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A CDRH Priority: Clinical Trials in the U.S.

January 28, 2015 3:47 pm | by Owen Faris, Ph.D., and Jeffrey Shuren, M.D., J.D. | Blogs | Comments

At the Center for Devices and Radiological Health (CDRH), clinical trials are the foundation for our decisions to approve the most important medical devices—products that have the potential to save or sustain life, but that also present the greatest...

Tricking Cells with Soap Bubbles to Deliver Drugs

January 28, 2015 3:02 pm | by University of Maryland | News | Comments

When University of Maryland Professors Philip DeShong and Daniel Stein began tagging soap bubbles with biomolecules, they had no idea this technology would one day be poised to change the way drugs and vaccines fight against bacteria...    

Vibrating Capsule for Treatment of Chronic Constipation

January 28, 2015 2:18 pm | by Temple University Health System | News | Comments

Chronic constipation is a common problem that affects approximately 15 percent of the U.S. population, according to the American Gastroenterological Association. It can be painful and lead to a reduction in a patient's quality of life. Temple...

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Custom Tailoring Robotic Exoskeletons that Fit to Perfection

January 28, 2015 2:01 pm | by NYU Polytechnic School of Engineering | News | Comments

It wasn't too long ago that the idea of a wearable robot that would lend its user increased mobility and strength seemed like the stuff of science fiction; indeed, films like Aliens and Iron Man, which featured characters wearing powered...

Preservation Method Doubles Life of Donor Tissue

January 28, 2015 1:56 pm | by University of Missouri Health System | News | Comments

Currently, doctors have to throw away more than 80 percent of donated tissue used for joint replacements because the tissue does not survive long enough to be transplanted. Now, following a recent study, University of Missouri School of... 

Pacemakers with Internet Connection May Arrive Soon

January 28, 2015 11:18 am | by University of the Basque Country | News | Comments

The healthcare sector is not escaping from the revolution in information and communications technologies. Thanks to the latest advances in microelectronics and communications technologies, it is not difficult to imagine a future with medical...

Improving Reliability of Automated External Defibrillators

January 28, 2015 11:05 am | by U.S. Food and Drug Administration | News | Comments

The U.S. Food and Drug Administration announced today that it will strengthen its review of automated external defibrillators (AEDs) to help improve the quality and reliability of these devices. The FDA issued a final order that will require...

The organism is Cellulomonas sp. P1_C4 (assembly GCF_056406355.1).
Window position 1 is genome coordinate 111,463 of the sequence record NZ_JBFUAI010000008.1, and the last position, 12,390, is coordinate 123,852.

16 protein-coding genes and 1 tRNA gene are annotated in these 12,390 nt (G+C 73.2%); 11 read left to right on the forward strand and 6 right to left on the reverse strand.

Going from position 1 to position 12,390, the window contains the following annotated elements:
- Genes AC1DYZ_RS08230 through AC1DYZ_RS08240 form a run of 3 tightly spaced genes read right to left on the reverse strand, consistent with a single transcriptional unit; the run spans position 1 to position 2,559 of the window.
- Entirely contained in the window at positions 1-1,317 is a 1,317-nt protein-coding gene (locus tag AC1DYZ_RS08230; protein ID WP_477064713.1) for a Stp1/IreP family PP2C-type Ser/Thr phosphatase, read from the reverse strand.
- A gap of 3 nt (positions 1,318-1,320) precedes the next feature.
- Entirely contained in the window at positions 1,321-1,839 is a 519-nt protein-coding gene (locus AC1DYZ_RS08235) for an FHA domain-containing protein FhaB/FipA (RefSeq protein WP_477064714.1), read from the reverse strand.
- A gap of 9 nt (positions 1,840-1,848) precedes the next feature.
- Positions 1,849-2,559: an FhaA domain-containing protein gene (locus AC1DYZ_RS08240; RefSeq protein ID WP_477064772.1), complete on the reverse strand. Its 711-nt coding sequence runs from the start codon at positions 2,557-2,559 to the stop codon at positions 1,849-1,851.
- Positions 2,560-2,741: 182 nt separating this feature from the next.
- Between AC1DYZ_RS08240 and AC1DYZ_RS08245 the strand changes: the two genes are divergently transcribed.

Model for Cardiothoracic Surgeons Simulates Surgical Bleeding

January 28, 2015 10:55 am | by Society of Thoracic Surgeons | News | Comments

A new surgical training model that simulates patient bleeding is providing cardiothoracic surgery residents with “real-life” experience without compromising patient safety, according to an abstract released today at the 51st Annual Meeting of The...

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Targeted Fusion-Guided Biopsy Enhances Prostate Cancer Detection

January 28, 2015 10:47 am | by University of Maryland Medical Center | News | Comments

Targeted biopsy using new fusion technology that combines magnetic resonance imaging (MRI) with ultrasound is more effective than standard biopsy in detecting high-risk prostate cancer, according to a large-scale study published today in...

Agilent Technologies Microarray Scanner Approved in China

January 28, 2015 10:26 am | by The Associated Press | News | Comments

Agilent Technologies Inc. today announced that the China Food and Drug Administration has approved the company’s SureScan Dx microarray scanner as a medical device for in vitro diagnostic use.“Bringing microarray scanning...

First Patients Enrolled in Pivotal Study for Nerve Block Technology

January 28, 2015 10:17 am | by The Associated Press | News | Comments

Neuros Medical, Inc., a medical device company, announced it has enrolled the first patients in its pivotal clinical trial to evaluate the Company’s patented Altius System High Frequency Nerve Block technology for the management...

Defining Impact: Creating Designs That Are Up to Standard

January 28, 2015 10:04 am | by Christian Defeo, eSupplier Manager, Newark element14 | Blogs | Comments

element14’s Sudden Impact challenge continues on, and the competitors are targeting different sports and designing a myriad of devices. Part of the challenge is to create solutions that align with the scientific and health communities...

Monitoring Wellness, Wirelessly

January 28, 2015 9:34 am | by Megan Crouse, Real Time Digital Reporter, Design Group | News | Comments